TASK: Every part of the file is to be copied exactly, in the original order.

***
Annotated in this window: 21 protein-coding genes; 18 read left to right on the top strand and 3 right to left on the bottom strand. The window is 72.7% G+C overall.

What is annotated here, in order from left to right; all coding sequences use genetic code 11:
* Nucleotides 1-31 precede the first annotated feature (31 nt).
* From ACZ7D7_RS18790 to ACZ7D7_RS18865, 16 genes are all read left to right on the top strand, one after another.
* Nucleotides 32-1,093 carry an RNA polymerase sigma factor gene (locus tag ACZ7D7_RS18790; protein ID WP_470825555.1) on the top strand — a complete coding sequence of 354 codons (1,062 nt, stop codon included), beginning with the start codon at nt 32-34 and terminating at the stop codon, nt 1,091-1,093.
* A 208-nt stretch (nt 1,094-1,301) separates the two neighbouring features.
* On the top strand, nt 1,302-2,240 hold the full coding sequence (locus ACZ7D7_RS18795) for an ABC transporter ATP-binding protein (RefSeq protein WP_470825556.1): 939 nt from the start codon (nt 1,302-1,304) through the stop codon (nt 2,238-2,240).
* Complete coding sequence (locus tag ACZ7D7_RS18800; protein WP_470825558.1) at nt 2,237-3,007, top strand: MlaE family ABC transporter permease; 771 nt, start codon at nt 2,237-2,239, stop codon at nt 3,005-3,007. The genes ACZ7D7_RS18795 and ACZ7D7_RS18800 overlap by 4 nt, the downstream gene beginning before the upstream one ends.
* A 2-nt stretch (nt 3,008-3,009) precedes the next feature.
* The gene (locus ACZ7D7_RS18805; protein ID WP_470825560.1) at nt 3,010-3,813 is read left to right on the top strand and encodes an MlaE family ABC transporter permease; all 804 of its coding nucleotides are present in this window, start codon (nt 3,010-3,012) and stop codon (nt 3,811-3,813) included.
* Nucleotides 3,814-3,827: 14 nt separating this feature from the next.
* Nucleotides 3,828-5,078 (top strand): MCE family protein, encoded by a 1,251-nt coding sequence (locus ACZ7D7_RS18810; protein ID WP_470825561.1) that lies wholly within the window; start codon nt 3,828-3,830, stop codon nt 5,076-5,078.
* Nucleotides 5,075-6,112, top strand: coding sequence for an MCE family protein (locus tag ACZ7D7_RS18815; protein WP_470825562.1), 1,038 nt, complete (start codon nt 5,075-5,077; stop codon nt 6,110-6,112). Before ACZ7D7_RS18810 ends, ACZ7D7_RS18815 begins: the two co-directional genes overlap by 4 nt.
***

Annotated in this window: 21 protein-coding genes; 18 read left to right on the top strand and 3 right to left on the bottom strand. The window is 72.7% G+C overall.

What is annotated here, in order from left to right; all coding sequences use genetic code 11:
* Nucleotides 1-31 precede the first annotated feature (31 nt).
* From ACZ7D7_RS18790 to ACZ7D7_RS18865, 16 genes are all read left to right on the top strand, one after another.
* Nucleotides 32-1,093 carry an RNA polymerase sigma factor gene (locus tag ACZ7D7_RS18790; protein ID WP_470825555.1) on the top strand — a complete coding sequence of 354 codons (1,062 nt, stop codon included), beginning with the start codon at nt 32-34 and terminating at the stop codon, nt 1,091-1,093.
* A 208-nt stretch (nt 1,094-1,301) separates the two neighbouring features.
* On the top strand, nt 1,302-2,240 hold the full coding sequence (locus ACZ7D7_RS18795) for an ABC transporter ATP-binding protein (RefSeq protein WP_470825556.1): 939 nt from the start codon (nt 1,302-1,304) through the stop codon (nt 2,238-2,240).
* Complete coding sequence (locus tag ACZ7D7_RS18800; protein WP_470825558.1) at nt 2,237-3,007, top strand: MlaE family ABC transporter permease; 771 nt, start codon at nt 2,237-2,239, stop codon at nt 3,005-3,007. The genes ACZ7D7_RS18795 and ACZ7D7_RS18800 overlap by 4 nt, the downstream gene beginning before the upstream one ends.
* A 2-nt stretch (nt 3,008-3,009) precedes the next feature.
* The gene (locus ACZ7D7_RS18805; protein ID WP_470825560.1) at nt 3,010-3,813 is read left to right on the top strand and encodes an MlaE family ABC transporter permease; all 804 of its coding nucleotides are present in this window, start codon (nt 3,010-3,012) and stop codon (nt 3,811-3,813) included.
* Nucleotides 3,814-3,827: 14 nt separating this feature from the next.
* Nucleotides 3,828-5,078 (top strand): MCE family protein, encoded by a 1,251-nt coding sequence (locus ACZ7D7_RS18810; protein ID WP_470825561.1) that lies wholly within the window; start codon nt 3,828-3,830, stop codon nt 5,076-5,078.
* Nucleotides 5,075-6,112, top strand: coding sequence for an MCE family protein (locus tag ACZ7D7_RS18815; protein WP_470825562.1), 1,038 nt, complete (start codon nt 5,075-5,077; stop codon nt 6,110-6,112). Before ACZ7D7_RS18810 ends, ACZ7D7_RS18815 begins: the two co-directional genes overlap by 4 nt.